of Hopewell Archeology in the Ohio River Valley
Volume 7, Number 2, June 2010
6. The Initial Phase of the Magnetic Investigations of the Mound City Group (32RO32) at the Hopewell Culture National Historical Park, Ross County, Ohio
By Steven L. De Vore
The Mound City Group (Site 32RO32) covers approximately 13 acres. It contained at least 23 mounds when Squier and Davis made the first study of the mound complex in 1846. In the summer of 2009, the Midwest Archeological Center conducted the initial phase of a magnetic survey of the entire site. The magnetic survey in the southern portion of the site covered 11,200 m2 or 2.77 acres. The magnetic data indicated the presence of numerous magnetic anomalies associated with the Hopewell occupation and with the World War I training facility of Camp Sherman.
The Mound City Group (Site 32RO32) is a large mound and earthwork ceremonial center located on the right bank of the Scioto River north of Chillicothe, Ohio (Figure 1). The rectangular earthworks cover approximately 13 acres with at least 23 mounds. The site is associated with the Hopewell Culture that flourished in the region between 200 B.C. and A. D. 500 (Willey 1966:273-280). The enclosure is approximately 625 meters across with the walls approximately one meter high. Since the initial investigations by Ephraim G. Squier and Edwin H. Davis in 1846 (Squier and Davis 1848:54-55 and Plate 14), several mounds within the site have been excavated or destroyed through agricultural practices or the construction of Camp Sherman in World War I; however, the majority has been reconstructed in order to provide the visual effects of the site on the present landscape. The Mound City Group represents the primary interpretive Hopewell site at the Hopewell Cultural National Historical Park (HOCU).
The present project is part of an on-going evaluation of Hopewell sites within the Hopewell Culture National Historical Park and the Midwest Archeological Center’s (MWAC) research into earthwork construction at the Hopeton Earthworks (Lynott 2004; Lynott and Weymouth 2002). Geophysical investigations have provided useful information in evaluating the subsurface mound and earthwork construction. Geophysical techniques provide a means of rapid and non-destructive baseline evaluation of buried archeological resources. Keeping with these research interests, the Midwest Archeological Center has conducted the initial magnetic survey of the southern portion of the Mound City Group during the summer of 2009 (Figure 2).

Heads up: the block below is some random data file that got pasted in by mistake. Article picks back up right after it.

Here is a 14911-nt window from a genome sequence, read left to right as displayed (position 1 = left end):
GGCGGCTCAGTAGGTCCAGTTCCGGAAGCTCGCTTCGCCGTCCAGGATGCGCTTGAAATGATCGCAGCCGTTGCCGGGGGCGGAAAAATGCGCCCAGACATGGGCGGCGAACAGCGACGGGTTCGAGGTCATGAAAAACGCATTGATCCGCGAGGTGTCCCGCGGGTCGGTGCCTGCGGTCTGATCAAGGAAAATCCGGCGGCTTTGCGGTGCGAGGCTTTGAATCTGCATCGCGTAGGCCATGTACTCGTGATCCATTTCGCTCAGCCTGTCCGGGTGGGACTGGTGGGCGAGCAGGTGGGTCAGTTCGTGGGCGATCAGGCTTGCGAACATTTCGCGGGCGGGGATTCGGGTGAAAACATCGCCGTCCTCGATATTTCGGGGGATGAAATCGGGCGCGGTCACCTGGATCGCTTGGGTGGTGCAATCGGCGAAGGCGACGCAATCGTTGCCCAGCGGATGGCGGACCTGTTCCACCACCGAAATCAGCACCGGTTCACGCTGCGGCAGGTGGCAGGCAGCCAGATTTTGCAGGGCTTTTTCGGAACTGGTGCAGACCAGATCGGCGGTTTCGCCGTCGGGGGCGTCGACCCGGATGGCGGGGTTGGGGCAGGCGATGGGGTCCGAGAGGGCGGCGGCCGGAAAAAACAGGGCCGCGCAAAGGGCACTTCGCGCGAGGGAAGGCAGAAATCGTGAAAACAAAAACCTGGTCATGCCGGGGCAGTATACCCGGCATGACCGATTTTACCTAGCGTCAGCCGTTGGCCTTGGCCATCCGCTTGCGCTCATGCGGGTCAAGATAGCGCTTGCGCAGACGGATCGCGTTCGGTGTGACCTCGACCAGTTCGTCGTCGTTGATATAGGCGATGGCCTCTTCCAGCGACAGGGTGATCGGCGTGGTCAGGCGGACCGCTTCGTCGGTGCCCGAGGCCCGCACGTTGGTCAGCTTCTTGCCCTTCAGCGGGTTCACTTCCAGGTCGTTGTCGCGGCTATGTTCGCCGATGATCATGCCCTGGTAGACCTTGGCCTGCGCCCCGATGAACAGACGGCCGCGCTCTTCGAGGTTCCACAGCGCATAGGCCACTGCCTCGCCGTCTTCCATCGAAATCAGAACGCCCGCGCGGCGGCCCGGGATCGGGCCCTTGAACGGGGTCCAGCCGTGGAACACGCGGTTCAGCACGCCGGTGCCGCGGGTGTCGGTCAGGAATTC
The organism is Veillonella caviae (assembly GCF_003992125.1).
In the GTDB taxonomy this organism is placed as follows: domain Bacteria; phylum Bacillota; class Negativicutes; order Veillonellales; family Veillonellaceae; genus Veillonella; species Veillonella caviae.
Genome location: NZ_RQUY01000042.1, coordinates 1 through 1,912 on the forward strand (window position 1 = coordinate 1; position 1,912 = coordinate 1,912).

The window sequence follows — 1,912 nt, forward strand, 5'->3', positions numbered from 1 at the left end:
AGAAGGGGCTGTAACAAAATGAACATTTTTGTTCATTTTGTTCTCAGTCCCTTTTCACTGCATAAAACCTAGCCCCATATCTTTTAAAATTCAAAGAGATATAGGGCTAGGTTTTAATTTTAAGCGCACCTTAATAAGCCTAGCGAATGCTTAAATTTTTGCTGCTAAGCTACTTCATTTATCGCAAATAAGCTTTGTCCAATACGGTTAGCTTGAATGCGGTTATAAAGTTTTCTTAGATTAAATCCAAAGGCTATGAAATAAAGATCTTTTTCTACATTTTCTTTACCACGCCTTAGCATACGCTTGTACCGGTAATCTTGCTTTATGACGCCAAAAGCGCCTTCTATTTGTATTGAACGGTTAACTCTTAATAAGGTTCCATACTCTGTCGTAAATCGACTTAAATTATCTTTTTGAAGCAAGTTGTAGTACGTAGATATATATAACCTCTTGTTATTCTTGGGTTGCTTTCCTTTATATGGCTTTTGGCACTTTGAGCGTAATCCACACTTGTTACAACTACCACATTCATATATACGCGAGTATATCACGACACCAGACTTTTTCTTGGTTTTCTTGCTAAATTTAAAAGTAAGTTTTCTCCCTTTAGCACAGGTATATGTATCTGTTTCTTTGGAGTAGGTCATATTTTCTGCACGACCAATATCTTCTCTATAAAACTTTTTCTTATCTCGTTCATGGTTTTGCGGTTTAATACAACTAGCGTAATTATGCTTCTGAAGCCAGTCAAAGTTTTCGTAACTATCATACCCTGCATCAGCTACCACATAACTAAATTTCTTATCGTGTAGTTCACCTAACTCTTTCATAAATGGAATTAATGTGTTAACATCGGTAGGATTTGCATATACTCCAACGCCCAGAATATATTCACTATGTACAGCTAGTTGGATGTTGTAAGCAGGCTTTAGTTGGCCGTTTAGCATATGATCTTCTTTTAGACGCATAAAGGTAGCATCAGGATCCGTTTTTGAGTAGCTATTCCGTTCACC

Historical and Archeological Background
The Mound City Group was first documented in 1846 by Squire and Davis (Squier and Davis 1998:54-55) on land belonging to Henry Schriver (Figure 3). Henry Schriver had purchased the land containing the Mound City Group in 1832 (Cockrell 1999:6). The Squier and Davis investigations of several mounds within the Mound City Group yielded numerous discoveries including over 200 animal effigy pipes. The mounds appeared to be associated with mortuary activities and contained elaborate objects made from exotic raw materials from across the continent. The Schriver family retained ownership of the land and the site until 1917 when the U.S. Government originally leased the land for the construction of an Army training camp but by 1921 had purchase 2,000 acres along State Route 104 north of Chillicothe (Cockrell 1999:29-36; Ohio Historical Society 2005; Ross County Health District 2009). Camp Sherman contained 2,000 buildings that could accommodate two divisions (40,000 men). The camp consisted of barracks, offices, theaters, a hospital, a library, a farm, and a German Prisoner of War camp (Figure 4). In addition to the buildings, the camp had a railroad system and its own utilities system. Following World War I, the camp served as a trade school for the returning veterans. A veterans' hospital was also established at the camp following the war. The camp was closed during the 1920s and the buildings were dismantled. Over the years since the closure of Camp Sherman, the land has become home for the Veterans Affairs Medical Center, the Chillicothe Correctional Institute, Ross Correctional Institute, Unioto Schools, the Gateway Industrial Park, and the Hopewell Culture National Historical Park.